Period of the Simple Pendulum using Elementary Mathematics

Randall D. Peters

Department of Physics

1400 Coleman Ave.

Mercer University

Macon, Georgia 31207

Copyright Oct 2002

ABSTRACT-- The period of the simple pendulum is obtained from considerations of kinematics without using calculus.

Referring to the figure, consider the circle on which p moves at constant speed, centered on the equilibrium point of the pendulum. Four cardinal points of the particle's motion are indicated by the integers 0, 1, 2, and 3. Zero corresponds to t = 0, followed by points separated in time by one-quarter period. At any given time, p is located by drawing a vertical line through the center of the bob and finding its intersection with the circle. For the position shown in the figure, p is about 1/8 of a cycle from the starting point 0.

Whereas a similar construct is commonly used to describe only position, here we will describe all three kinematic variables x, v, and a--corresponding respectively to position, velocity, and acceleration of the pendulum bob. These variables are one-dimensional vectors, in which direction is determined by algebraic sign relative to the horizontal x-axis onto which all projections are made. In the figure, only velocity vectors are shown, one for the circular motion (constant magnitude vo), and the other for the pendulum motion (variable magnitude v).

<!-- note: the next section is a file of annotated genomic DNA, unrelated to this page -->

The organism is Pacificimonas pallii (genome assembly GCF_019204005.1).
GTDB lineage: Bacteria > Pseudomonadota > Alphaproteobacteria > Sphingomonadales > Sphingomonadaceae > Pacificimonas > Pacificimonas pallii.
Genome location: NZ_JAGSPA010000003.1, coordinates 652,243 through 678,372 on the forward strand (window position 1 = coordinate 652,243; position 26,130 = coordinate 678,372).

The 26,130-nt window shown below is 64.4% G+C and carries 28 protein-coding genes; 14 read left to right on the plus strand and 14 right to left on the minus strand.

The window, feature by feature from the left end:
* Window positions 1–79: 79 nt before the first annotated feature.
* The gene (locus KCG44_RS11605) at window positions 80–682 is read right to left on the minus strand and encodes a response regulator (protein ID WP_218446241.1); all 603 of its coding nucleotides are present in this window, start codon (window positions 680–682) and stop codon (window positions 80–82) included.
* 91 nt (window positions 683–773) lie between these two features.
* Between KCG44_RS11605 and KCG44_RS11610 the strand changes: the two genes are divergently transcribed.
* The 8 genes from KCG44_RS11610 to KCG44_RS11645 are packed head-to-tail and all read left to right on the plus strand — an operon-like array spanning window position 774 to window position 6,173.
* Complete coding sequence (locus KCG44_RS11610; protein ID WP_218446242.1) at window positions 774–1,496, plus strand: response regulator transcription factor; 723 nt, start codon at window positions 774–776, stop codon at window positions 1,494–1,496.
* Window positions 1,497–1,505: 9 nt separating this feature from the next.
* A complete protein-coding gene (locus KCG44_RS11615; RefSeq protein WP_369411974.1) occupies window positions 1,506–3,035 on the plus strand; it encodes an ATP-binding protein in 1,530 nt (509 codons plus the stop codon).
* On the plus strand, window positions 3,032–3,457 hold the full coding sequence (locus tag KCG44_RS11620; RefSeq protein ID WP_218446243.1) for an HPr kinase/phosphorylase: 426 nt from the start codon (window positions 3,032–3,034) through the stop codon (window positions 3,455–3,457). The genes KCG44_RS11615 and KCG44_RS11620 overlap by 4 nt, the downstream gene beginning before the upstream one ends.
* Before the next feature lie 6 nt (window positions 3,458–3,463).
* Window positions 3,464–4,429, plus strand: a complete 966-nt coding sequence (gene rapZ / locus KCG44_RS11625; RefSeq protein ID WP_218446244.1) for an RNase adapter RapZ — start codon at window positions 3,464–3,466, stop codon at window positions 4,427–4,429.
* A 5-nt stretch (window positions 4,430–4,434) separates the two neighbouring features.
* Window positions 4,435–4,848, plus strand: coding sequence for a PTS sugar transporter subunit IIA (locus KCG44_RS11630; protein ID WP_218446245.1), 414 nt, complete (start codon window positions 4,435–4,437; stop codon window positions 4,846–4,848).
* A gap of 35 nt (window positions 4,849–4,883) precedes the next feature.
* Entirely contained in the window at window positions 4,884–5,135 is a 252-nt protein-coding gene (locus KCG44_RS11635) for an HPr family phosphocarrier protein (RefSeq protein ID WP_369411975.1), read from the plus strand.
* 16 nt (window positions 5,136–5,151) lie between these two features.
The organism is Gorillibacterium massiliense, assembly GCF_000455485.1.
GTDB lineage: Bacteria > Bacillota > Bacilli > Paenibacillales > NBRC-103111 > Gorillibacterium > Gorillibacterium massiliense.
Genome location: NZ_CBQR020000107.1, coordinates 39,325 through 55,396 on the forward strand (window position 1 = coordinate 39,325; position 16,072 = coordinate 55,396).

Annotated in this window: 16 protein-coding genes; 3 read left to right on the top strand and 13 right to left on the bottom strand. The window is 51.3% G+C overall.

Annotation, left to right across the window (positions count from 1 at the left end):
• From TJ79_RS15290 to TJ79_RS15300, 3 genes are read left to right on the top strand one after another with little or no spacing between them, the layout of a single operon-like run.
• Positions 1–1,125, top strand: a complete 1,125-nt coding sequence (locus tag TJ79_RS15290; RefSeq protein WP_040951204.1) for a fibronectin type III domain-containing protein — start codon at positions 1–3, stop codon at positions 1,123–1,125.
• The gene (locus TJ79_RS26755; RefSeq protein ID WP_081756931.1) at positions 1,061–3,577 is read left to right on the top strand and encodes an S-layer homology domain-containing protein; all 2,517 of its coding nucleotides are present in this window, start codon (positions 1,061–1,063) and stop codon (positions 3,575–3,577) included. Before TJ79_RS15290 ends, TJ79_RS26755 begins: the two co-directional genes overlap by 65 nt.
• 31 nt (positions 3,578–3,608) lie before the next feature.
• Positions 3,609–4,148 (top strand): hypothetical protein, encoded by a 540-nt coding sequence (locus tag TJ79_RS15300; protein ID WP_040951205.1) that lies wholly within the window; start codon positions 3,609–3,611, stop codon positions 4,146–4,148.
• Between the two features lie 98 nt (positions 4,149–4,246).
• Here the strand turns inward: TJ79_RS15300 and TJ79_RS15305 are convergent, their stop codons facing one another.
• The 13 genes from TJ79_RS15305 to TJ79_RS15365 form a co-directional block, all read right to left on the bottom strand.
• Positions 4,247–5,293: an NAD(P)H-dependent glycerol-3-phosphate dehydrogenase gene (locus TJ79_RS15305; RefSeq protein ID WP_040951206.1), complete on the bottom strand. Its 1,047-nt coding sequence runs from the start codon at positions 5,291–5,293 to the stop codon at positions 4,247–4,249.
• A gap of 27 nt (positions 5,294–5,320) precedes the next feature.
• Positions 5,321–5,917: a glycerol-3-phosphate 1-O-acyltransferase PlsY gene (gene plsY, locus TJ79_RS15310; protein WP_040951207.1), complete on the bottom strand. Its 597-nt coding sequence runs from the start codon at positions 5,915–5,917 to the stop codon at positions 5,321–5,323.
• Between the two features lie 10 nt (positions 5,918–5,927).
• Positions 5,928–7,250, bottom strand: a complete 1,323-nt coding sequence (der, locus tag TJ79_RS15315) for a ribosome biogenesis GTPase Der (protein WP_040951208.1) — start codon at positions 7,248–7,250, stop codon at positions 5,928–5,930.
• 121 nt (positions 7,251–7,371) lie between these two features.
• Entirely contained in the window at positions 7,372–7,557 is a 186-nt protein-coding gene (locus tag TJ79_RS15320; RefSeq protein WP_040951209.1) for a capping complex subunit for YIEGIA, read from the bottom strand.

Insofar as p is concerned, there are two invariant quantitities, the magnitude of the particle's velocity vo and the magnitude of its acceleration ao. To obtain the period of the pendulum in terms of its length L and the acceleration of gravity g, we must specify vo and ao in terms of the period T, which is readily done. The speed is simply the circumference of the circle divided by the period of the motion; i.e., vo = 2pxo/T = w xo . The acceleration is centripetal and the magnitude is given by ao = vo2/ xo = w2 xo . (It is worth noting that many introductory physics textbooks develop this expression for centripetal acceleration without employing calculus.)

Looking at the figure, one can see that the pendulum's kinematics is obtained from the particle's kinematics through the expressions

which are valid only if xo << L.

To get the period of the pendulum in terms of L and g, we must now (finally) employ Newton's 2nd law S F = m a. The net force is the restoring one in the -x direction ; i.e., S F = - mg x / L = m a = -mw2 x . Thus we obtain w2 = g / L, yielding the desired result

without having to do any calculus whatsoever.